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Audio Card Games

1886plc_lifestyle Most classrooms have a boombox or stereo for listening to books on tape, music and even the occasional radio broadcast, but Califone adds an SD flash card player with the Spirit portable stereo. The oval machine costs $150 and includes an AM-FM radio, CD drive and an SD slot for digital tracks. Students can listen to material or record their own with the built in microphone. It can run on AC power or batteries and can work with SD cards up to 2GB.

Musical Monday

Ucreate Music today goes beyond the piano, saxophone and glee club, and Radica’s Ucreate Music machine can turn loops and samples into beautiful music. The small device sells for $35 and lets kids (and music teachers) mix and match various pieces of digital music, distort it, mix it and add a voice track. It can create final works that are up to 85 seconds long that can be saved to a PC via a USB cable, and the company offers a good assortment of samples online.

Thang_virtual4[1] I’ve found that the music classes that veer off from traditional orchestral and band pieces are the most successful these days. Beat Kangz Electronics Beat Thang Virtual can help provide a steady background to a variety of music projects. The system comes with 3,000 professionally recorded samples, the ability to add your own and high-end electronics for editing and customizing the sound. For example, a project can start with a snare drum that you add reverb and delay to, followed by changing the pitch and adding the scratchy sound of an old record. Anything created can be saved as a .wav file for playing for the class or later use. The software works on either a PC or Mac and costs $149.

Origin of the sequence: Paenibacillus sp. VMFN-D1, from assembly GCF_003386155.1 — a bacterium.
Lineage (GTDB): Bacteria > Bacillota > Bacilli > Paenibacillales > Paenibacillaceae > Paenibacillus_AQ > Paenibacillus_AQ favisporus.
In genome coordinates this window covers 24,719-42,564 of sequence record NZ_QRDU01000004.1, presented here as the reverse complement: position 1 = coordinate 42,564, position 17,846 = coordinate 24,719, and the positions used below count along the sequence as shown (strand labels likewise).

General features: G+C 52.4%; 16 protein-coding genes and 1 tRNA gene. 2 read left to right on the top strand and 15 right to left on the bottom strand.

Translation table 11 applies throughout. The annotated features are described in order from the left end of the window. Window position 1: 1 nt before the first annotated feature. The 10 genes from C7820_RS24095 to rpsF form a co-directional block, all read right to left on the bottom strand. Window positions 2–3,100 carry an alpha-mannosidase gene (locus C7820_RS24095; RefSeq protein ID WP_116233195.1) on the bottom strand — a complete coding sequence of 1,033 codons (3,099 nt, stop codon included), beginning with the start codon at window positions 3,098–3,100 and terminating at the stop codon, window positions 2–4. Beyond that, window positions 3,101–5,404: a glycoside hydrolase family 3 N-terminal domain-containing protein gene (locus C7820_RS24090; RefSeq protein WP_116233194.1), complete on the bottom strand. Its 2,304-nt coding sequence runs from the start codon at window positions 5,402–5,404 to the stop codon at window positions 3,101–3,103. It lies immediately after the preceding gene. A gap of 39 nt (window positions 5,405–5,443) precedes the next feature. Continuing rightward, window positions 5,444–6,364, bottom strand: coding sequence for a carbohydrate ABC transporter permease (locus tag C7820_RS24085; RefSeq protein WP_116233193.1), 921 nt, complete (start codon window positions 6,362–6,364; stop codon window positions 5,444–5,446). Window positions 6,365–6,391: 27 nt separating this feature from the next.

Throw Out That Pitch Pipe

Tascam_pitch_trainer Tascam has come up with the perfect replacement for a music room’s worth of gear. The PT-7 not only can put out a variety of perfect pitch tones for tuning and getting the choir or glee club on the right note, but is a precise metronome as well. As if that weren’t enough, the PT-7 is a high quality recorder that can capture up to 20 minutes of performances with its own built-in microphone. It costs $100.



Feelin’ Groovy

Groovy city a Putting together a 21-st century music lab with the ability to help students write and present digital compositions might seem out of reach for all but the best endowed schools and districts, but with the latest software it’s easier and less expensive than you might think. Sibelius’s Groovy City can give elementary and middle schools a taste of what creating digital music is all about, but the software takes time to master.

The third of Sibelius’s Groovy series, the $69 City program runs on both Macs and Windows systems, although there are currently compatibility issues with the upcoming Windows 7 release. The company offers teacher tips and add-ons for nothing. It is based on a futuristic urban landscape with buildings, roads and space ships hovering above. In each, the student has his or her avatar interact with the program’s deep audio library to create anything from hip hop or jazz to the blues or some new form of music unknown to man.